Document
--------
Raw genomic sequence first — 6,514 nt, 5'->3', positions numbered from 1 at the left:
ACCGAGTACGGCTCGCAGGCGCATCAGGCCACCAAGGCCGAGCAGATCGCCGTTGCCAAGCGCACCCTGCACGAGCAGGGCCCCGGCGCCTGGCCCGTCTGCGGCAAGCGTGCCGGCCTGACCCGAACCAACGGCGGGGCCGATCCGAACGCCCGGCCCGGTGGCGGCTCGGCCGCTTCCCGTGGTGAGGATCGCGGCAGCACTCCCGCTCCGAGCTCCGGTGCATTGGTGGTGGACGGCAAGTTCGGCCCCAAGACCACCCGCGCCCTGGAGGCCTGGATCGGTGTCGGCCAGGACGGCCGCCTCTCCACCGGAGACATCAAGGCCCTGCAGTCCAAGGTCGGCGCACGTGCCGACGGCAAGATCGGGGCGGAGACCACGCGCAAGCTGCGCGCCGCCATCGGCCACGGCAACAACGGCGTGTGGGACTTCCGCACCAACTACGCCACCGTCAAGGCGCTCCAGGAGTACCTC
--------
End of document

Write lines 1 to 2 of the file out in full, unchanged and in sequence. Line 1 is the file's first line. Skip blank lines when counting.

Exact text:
Raw genomic sequence first — 6,514 nt, 5'->3', positions numbered from 1 at the left:
ACCGAGTACGGCTCGCAGGCGCATCAGGCCACCAAGGCCGAGCAGATCGCCGTTGCCAAGCGCACCCTGCACGAGCAGGGCCCCGGCGCCTGGCCCGTCTGCGGCAAGCGTGCCGGCCTGACCCGAACCAACGGCGGGGCCGATCCGAACGCCCGGCCCGGTGGCGGCTCGGCCGCTTCCCGTGGTGAGGATCGCGGCAGCACTCCCGCTCCGAGCTCCGGTGCATTGGTGGTGGACGGCAAGTTCGGCCCCAAGACCACCCGCGCCCTGGAGGCCTGGATCGGTGTCGGCCAGGACGGCCGCCTCTCCACCGGAGACATCAAGGCCCTGCAGTCCAAGGTCGGCGCACGTGCCGACGGCAAGATCGGGGCGGAGACCACGCGCAAGCTGCGCGCCGCCATCGGCCACGGCAACAACGGCGTGTGGGACTTCCGCACCAACTACGCCACCGTCAAGGCGCTCCAGGAGTACCTC